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Three letters that spell a better economic future

This month, lawmakers in the House of Representatives have before them a rare opportunity.  It’s one that can build true 21st-century trade rules that better meet our modern needs, and at the same time fully embrace the enormous role data and innovation will play in our future global economy.  That opportunity is passage of TPA (trade promotion authority legislation).

So what will TPA mean?

In short, TPA will bring how we trade into the 21st century, by helping conclude negotiations in the Asia-Pacific on the Trans-Pacific Partnership (TPP).  TPA will help usher in common-sense trade policy that better fits our economic strength and innovation potential.  For the first time, negotiators will be empowered to craft agreements that ensure data innovation is part of our global trade rules.  Without those rules, we have no way to challenge foreign barriers to our strongest industries like software.

{mosads}Our economy is changing in amazing ways, and so is our competitiveness in trade.  In the 1980s, we took stock of how our economy was changing and where our future strengths lay.  We found that we were innovators, so intellectual property protection was essential.  We also found that we were strong in a broad range of services.  But at that time there were not trade rules in place to ensure we could reap the full benefits from those advantages.  So the U.S. took the lead in negotiating strong trade rules to ensure we could take full and fair advantages of these strengths.

Over the past two decades, concrete objectives have been in short supply for a modernized trade agreement that opens doors to greater innovation, and opens more new markets for U.S. goods and services.  Yet here lies tremendous opportunity. 

Today, as we look to our economy, we are leaders in data and data services around the world.  As such, moving to a 21st-century trade approach could very well mean everything from greater economic development, more life-saving technologies and improved education, to faster emergency response, better earthquake predictions, and improved crops – and all on a global scale.

Nowhere would this continued progress be more pronounced than when it comes to the ability to move data across borders and around the world.  Yet in current law and trade agreements, we simply have no clear global trade rules when it comes to data.  This means governments currently can say that data cannot move.  Doing so reduces the vital answers and innovation that are at the very heart of shared data.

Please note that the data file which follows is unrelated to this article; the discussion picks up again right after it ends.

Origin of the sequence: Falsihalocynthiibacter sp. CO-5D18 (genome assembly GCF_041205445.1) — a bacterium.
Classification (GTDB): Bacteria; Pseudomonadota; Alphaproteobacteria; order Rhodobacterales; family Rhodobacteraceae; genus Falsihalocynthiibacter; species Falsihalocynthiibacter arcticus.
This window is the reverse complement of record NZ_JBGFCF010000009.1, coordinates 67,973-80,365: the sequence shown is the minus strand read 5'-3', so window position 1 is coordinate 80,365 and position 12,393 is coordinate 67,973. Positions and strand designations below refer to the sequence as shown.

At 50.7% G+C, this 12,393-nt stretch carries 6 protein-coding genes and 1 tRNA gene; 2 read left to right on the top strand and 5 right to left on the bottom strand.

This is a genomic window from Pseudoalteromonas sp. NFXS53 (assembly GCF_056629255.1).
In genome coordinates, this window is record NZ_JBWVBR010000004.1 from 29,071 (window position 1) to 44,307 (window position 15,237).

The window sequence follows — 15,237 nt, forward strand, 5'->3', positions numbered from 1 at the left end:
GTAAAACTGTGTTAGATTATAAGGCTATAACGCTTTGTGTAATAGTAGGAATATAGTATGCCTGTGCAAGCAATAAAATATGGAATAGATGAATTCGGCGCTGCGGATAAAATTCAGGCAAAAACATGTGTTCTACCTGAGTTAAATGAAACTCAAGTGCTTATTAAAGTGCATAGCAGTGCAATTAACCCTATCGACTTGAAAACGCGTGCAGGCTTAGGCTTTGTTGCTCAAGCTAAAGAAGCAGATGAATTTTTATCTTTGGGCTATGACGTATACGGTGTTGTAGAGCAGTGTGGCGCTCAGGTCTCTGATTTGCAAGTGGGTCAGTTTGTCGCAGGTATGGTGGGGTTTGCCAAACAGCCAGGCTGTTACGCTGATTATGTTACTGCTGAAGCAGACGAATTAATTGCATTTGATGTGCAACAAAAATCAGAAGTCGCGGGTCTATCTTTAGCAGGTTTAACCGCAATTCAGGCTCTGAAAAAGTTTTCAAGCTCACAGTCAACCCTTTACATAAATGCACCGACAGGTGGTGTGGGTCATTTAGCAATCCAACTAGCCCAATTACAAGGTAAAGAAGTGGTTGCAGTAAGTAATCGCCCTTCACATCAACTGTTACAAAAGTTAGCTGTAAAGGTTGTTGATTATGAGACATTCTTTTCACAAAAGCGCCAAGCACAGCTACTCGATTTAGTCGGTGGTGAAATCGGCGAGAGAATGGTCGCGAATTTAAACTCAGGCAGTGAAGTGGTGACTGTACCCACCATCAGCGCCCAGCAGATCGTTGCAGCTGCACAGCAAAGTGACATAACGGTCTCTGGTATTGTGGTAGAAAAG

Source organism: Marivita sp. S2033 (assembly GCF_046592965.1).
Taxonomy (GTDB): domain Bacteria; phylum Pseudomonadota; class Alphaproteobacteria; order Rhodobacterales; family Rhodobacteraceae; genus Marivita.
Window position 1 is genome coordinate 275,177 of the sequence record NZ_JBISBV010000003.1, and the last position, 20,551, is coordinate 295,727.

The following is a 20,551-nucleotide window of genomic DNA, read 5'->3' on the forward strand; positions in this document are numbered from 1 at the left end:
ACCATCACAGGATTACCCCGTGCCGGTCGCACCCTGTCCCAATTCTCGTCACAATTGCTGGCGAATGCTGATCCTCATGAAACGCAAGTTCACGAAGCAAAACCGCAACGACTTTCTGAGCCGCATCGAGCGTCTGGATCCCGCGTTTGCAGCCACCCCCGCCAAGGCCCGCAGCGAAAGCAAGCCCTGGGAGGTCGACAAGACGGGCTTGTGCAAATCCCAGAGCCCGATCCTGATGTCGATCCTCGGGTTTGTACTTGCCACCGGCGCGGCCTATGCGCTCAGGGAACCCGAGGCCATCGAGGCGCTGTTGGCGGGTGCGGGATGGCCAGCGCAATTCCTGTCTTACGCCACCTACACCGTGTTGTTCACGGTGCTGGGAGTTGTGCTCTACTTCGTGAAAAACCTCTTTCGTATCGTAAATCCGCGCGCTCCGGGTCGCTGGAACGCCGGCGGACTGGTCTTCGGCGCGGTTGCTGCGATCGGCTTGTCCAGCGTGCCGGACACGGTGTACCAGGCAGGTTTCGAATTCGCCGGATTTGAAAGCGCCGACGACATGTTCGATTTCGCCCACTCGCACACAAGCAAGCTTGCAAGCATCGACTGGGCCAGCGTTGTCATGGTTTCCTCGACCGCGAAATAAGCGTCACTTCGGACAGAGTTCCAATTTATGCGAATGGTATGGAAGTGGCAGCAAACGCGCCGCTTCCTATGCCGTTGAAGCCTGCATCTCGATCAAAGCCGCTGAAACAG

This matters, because using software to extract insights and answers from data is helping improve people’s lives around the world every day.  The quantity and quality of data answers are poised to deliver unparalleled dividends, with greater economic benefits that we could have imagined even a couple of decades ago.  Examples of the game-changing ways we all benefit from data in every corner of the world are countless, but consider just a few examples:

  • By tracking more than 1,000 data points a second, Canadian scientists found that prematurely born infants with unusually stable vital signs had a higher risk of developing fevers – allowing doctors to take action early, and save lives.
  • Using data analytics and marine sensors that monitor waves, currents, and other data, researchers are using data analytics to predict tsunamis and other natural disasters as well as their impact.
  • By relying on a decade of flight history data correlated with weather patterns, air travelers around the globe can now figure out which flights are likeliest to be on time.
  • Right here in the U.S., farmers are using data from seeds, satellites, sensors, and tractors to make better decisions about what to grow, how to grow it, how to track food freshness from farm to fork, and how to adapt to changing climates.

As our amount of existing and potential data grows worldwide, so does our need to more freely share it across borders.  For context, consider:  Ninety percent of data that exists today was created in the last two years.  And how much data is that?  An “exabyte,” or one billion gigabytes, is equal to 500 billion pages of text – and well over two exabytes of data are being created every day.  Combine this with how Internet access is now widespread, and financial, agricultural and manufacturing companies increasingly depend on their ability to move data across borders.  This dynamic influences so much for so many people and businesses in today’s world.

Modernizing our trade policy and opening borders to data innovation should be viewed by our lawmakers as the opportunity of a lifetime – not something to be feared or neglected.  They have a huge opportunity to take action, and in the process, help usher in a more economically secure future of innovation, growth, and better quality of life.

Here’s hoping they seize it.

Espinel serves as CEO and president of BSA | The Software Alliance, a Washington, DC-based coalition which advocates for the global software industry before governments and in the international marketplace.


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